[Laughs] She likes it, which is so… unusual. She is not easily impressed. I talked to her about it all the time and told her that the character of Barbara was based on her, and I expected her to get a lot of criticism. She had none. I was shocked. He is a very critical person. But instead, she bursts out laughing and says how proud she is of me. It’s the first time since I graduated from high school that she’s said that. So if she says she’s proud of me, she’s really proud of me.

We talked about the negative reaction towards Ava, the principal. My wife and daughter both had pretty negative reactions to your boyfriend boobs on the show.
Bob! Ha!

Are there any men from your past who will recognize themselves in this character?
That is to say Phone a messy question. I’ll just have to pass on that one.

Will he redeem himself by the end of the season?
Let me start by telling you that your wife and daughter are not alone. So many people have issues with Tariq. I can’t say he’s “redeeming” himself, but by the end of the season, I can say you’re not going to want him to leave. He ends up being a super adorable sitcom character. He’s not like Roy in Office. Roy was do not A good guy. They wrote Roy off so you were glad to see him go. But I humanize Tariq as I go.

You left Temple and fled Philadelphia for Los Angeles. How did we lose a great talent like yours?
There was no outlet for me in Philadelphia. If you wanna write for TV, you move to LA May be New York. But I plan to come back all the time. I recently stayed at an Airbnb in Rittenhouse Square. I always dreamed of living there. I wish this was my life. But it can’t. It doesn’t work with my job.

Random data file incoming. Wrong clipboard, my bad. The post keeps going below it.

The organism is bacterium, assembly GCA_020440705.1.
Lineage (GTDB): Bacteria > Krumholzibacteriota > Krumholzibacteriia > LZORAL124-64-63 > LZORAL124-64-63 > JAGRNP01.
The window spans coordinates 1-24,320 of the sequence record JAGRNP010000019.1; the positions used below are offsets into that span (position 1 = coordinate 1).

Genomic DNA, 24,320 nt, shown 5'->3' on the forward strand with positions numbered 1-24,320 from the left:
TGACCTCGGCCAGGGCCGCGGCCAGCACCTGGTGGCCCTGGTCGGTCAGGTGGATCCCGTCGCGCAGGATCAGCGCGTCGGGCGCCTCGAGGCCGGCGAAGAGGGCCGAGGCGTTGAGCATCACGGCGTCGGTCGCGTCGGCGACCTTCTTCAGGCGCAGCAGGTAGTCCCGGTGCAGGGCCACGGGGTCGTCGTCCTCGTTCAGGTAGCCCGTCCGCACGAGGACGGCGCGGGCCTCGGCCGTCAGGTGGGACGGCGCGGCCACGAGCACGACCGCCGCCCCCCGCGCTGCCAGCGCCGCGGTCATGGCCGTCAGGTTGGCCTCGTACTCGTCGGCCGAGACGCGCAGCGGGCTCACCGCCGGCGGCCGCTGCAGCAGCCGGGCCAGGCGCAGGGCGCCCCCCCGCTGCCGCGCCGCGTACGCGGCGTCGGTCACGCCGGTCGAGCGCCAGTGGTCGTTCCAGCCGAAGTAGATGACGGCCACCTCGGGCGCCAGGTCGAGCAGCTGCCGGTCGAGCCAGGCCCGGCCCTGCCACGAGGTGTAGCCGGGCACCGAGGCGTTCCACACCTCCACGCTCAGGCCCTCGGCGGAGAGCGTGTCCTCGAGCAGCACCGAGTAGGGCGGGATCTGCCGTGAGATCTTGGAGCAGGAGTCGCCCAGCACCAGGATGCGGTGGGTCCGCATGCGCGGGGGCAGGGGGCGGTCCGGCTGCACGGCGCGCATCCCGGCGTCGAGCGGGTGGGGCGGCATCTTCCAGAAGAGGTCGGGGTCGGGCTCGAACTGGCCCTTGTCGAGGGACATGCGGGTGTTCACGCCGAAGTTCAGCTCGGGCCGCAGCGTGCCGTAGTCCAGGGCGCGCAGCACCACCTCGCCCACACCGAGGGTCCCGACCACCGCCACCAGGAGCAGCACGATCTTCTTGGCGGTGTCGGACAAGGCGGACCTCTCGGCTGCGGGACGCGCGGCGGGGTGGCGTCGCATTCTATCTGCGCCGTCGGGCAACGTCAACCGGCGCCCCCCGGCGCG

What’s the secret to your success with this show, other than it’s, you know, funny?
It’s a job like any other job. And what I always tell people who want to do this is that they have to study television and film. One of the things that really made me successful was that when I was at Temple, where I was studying television and film, I was also studying advertising — real network television activity. If you know how to put on a show and sell a show, you’re bulletproof.

So … Abbott Elementary School season two?
I know ABC is really excited, but we don’t know anything for sure yet. It’s strange. The pilot came out in December, and the regular episodes started in January, and people loved them. But this is my new fear. We don’t finish until April 12, so there’s still a lot of show to finish. Oh my god I really I hope people will like it.

Published as “On the Record: Quinta Brunson” in the March 2022 issue of philadelphia cream magazine.